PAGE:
While the upcoming 2017 models will also come with an all-new eight-speed transmission and a bump of 25 horsepower, it doesn’t take away from the fact that this current powertrain is buttery smooth and oozes tranquility. The suspension (MacPherson struts up front and double wishbone with in back) is supple enough to absorb ruts and bumps with aplomb, but without wallowing in the corners. It’s far from stiff, but robust enough to keep its composure during quick lane changes, or over tight off-ramps. Of particular note is the steering: although it doesn’t provide a lot of feedback, it was well-weighted in comparison to the current trend of overly boosted and rather light setups.
I had a week of glorious summer weather during my Highlander road test, but I’d also taken it home during our three-row crossover comparison back in April. We’d just been the recipients of one of those “last of the season” snow dumps, which gave me a chance to appreciate the heated steering wheel and all-wheel drive. I’d have preferred a set of true winter tires instead of the All-Terrain rubber, but we got through the thick, heavy snowfall that left others futilely spinning their tires. While previously a full-time four-wheel-drive system, the current Highlander’s all-wheel-drive setup is “on demand” with torque distribution sending up to 50 percent of its power to the rear wheels if needed. “Lock mode” keeps that 50/50 torque distribution for speeds up to 40 km/h, and “Snow Mode” starts the vehicle in second gear for less torque and more stability on snow and ice. There’s also a “Downhill Assist Control”, which holds speeds to a 4 to 6 km/h creep. It’s a solid tank of a winter vehicle.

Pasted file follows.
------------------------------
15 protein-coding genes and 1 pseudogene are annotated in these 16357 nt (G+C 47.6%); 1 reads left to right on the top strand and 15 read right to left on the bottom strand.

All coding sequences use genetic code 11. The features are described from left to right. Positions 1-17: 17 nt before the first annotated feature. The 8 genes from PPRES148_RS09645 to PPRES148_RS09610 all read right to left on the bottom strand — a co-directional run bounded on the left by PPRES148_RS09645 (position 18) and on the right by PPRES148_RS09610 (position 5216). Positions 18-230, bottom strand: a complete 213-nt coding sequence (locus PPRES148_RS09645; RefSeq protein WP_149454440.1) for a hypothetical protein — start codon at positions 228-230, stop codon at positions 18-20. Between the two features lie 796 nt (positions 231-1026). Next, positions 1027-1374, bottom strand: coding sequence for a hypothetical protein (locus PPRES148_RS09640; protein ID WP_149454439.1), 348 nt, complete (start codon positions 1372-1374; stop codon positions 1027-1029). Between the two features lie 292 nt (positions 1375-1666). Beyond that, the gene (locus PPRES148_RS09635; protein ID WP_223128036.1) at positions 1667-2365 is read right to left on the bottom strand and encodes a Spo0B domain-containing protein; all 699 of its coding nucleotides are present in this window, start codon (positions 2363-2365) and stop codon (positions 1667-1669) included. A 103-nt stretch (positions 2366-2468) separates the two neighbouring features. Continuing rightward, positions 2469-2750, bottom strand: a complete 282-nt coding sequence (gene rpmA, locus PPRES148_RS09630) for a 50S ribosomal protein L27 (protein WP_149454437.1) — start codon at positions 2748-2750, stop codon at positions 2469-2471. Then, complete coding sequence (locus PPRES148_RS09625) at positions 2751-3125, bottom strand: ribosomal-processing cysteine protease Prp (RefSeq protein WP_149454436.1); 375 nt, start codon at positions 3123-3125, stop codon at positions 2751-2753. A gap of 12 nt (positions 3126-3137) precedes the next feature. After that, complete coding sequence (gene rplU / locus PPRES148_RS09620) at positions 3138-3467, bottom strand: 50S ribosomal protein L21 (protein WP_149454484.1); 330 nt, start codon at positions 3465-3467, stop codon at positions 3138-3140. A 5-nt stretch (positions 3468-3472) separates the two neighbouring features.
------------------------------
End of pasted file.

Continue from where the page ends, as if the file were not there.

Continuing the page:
With so many excellent vehicles to choose from – Kia Sorento, Nissan Pathfinder, Honda Pilot and Mazda CX-9, to name a few – it’s definitely a buyer’s market. The Pilot offers the most versatility and room for a big family, the Sorento has more style and the CX-9 is the most engaging of the bunch. But the Highlander does a good job of quietly treading the middle ground of reliability and respectability.
|Engine Displacement||3.6L||Model Tested||2016 Toyota Highlander Limited V6 AWD|
|Engine Cylinders||V6||Base Price||$46,980|
|Peak Horsepower||270 hp||A/C Tax||$100|
|Peak Torque||246 lb-ft||Destination Fee||$1,760|
|Fuel Economy||13.0/9.8/11.6 (L/100km, cty/hwy/cmb)||Price as Tested||$48,840|
|Cargo Space||368, 1,189 w/ third row down|